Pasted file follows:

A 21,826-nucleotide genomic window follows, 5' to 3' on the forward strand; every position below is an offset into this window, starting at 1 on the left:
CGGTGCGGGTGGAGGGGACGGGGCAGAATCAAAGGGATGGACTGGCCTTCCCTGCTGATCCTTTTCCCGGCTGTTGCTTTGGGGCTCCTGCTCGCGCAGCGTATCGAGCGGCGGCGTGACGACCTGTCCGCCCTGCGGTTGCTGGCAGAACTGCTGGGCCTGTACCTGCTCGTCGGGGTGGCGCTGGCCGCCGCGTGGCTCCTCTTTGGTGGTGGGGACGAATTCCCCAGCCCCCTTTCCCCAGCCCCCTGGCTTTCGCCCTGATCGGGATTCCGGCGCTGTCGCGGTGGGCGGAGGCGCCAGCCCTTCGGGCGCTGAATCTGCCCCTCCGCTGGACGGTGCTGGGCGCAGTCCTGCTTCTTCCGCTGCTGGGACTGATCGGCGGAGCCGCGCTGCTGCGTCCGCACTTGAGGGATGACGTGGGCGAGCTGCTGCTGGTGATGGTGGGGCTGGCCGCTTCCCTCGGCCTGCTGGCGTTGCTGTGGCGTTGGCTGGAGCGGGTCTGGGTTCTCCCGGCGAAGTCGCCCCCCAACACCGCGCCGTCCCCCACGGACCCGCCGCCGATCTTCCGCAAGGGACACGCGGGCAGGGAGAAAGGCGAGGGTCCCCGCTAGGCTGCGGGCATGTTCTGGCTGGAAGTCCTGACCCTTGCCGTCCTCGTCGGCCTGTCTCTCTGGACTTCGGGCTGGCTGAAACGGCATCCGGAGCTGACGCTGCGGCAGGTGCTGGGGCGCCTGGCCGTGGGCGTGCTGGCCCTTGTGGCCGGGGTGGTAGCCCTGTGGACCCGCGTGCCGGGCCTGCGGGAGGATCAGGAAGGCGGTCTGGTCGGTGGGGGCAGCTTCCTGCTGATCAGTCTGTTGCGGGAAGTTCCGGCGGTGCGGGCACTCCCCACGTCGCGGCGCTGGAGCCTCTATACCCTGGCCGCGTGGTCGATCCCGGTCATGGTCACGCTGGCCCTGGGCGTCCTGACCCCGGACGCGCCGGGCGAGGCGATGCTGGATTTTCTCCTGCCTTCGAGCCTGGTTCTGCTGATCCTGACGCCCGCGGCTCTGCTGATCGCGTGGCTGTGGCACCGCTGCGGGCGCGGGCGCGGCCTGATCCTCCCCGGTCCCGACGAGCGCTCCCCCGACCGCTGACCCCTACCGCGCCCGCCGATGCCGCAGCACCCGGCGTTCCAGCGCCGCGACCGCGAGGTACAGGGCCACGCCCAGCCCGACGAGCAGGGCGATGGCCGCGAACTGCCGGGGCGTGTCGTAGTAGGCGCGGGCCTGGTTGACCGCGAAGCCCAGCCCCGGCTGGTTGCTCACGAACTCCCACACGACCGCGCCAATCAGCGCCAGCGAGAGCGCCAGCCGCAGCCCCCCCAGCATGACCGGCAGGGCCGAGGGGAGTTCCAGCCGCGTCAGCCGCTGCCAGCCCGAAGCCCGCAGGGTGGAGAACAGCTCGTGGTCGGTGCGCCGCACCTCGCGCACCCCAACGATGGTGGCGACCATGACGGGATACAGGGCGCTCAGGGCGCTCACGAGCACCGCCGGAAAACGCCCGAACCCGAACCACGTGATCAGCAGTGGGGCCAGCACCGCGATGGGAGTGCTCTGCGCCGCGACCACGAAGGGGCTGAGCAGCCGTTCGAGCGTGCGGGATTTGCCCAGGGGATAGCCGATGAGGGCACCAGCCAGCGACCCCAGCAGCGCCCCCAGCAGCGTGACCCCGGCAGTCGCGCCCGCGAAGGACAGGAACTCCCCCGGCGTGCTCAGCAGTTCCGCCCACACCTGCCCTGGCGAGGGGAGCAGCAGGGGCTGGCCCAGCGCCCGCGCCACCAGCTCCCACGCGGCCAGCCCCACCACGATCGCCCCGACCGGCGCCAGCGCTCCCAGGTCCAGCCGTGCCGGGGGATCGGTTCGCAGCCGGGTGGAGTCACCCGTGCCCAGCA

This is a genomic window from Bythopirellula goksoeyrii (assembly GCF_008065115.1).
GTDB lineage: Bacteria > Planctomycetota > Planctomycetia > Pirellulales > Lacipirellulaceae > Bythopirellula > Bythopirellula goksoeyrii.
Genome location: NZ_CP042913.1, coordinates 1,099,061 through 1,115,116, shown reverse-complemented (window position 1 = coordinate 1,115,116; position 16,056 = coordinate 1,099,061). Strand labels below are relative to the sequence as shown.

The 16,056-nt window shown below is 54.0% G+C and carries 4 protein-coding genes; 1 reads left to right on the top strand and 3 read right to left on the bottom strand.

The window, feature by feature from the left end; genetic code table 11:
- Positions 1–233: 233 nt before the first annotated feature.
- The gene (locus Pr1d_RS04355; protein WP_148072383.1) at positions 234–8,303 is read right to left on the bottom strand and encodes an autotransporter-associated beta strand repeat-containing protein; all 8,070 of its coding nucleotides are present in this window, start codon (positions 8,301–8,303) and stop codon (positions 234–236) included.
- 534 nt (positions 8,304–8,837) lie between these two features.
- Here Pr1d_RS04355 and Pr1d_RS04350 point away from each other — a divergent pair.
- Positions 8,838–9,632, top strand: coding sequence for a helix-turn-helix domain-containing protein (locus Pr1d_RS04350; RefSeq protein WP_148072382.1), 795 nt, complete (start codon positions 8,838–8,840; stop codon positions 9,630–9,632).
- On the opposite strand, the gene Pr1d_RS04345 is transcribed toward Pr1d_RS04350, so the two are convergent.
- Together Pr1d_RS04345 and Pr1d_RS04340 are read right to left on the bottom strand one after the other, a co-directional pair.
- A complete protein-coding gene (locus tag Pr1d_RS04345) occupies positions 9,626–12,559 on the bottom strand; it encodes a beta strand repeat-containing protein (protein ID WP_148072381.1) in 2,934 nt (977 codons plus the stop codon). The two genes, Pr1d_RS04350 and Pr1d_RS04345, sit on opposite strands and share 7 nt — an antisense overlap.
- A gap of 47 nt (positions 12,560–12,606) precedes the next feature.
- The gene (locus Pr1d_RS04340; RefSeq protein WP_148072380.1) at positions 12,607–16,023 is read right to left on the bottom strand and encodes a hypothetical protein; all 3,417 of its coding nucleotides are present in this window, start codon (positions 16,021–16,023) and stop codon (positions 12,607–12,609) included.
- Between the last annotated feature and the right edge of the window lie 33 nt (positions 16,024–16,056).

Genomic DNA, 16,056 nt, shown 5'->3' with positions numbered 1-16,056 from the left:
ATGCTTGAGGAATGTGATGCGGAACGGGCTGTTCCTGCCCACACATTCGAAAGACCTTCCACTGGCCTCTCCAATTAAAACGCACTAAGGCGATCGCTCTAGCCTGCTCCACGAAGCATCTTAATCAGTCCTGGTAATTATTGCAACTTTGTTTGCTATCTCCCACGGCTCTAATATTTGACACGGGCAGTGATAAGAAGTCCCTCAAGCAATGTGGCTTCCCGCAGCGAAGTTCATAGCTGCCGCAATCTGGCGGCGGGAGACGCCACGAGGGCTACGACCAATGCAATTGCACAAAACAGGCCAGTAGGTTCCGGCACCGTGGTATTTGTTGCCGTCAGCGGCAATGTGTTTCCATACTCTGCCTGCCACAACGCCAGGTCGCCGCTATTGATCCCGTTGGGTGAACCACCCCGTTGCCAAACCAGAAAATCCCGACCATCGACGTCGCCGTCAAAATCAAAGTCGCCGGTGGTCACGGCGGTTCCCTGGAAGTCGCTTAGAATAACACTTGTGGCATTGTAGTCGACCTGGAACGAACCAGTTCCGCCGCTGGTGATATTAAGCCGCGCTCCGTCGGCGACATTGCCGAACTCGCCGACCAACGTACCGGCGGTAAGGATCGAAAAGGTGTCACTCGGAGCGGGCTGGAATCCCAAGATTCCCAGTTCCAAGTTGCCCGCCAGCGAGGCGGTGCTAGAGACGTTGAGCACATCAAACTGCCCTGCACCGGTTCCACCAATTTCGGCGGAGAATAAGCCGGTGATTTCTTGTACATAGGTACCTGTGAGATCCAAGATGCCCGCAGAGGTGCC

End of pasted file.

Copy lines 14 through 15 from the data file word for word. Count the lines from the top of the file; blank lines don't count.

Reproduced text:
- Together Pr1d_RS04345 and Pr1d_RS04340 are read right to left on the bottom strand one after the other, a co-directional pair.
- A complete protein-coding gene (locus tag Pr1d_RS04345) occupies positions 9,626–12,559 on the bottom strand; it encodes a beta strand repeat-containing protein (protein ID WP_148072381.1) in 2,934 nt (977 codons plus the stop codon). The two genes, Pr1d_RS04350 and Pr1d_RS04345, sit on opposite strands and share 7 nt — an antisense overlap.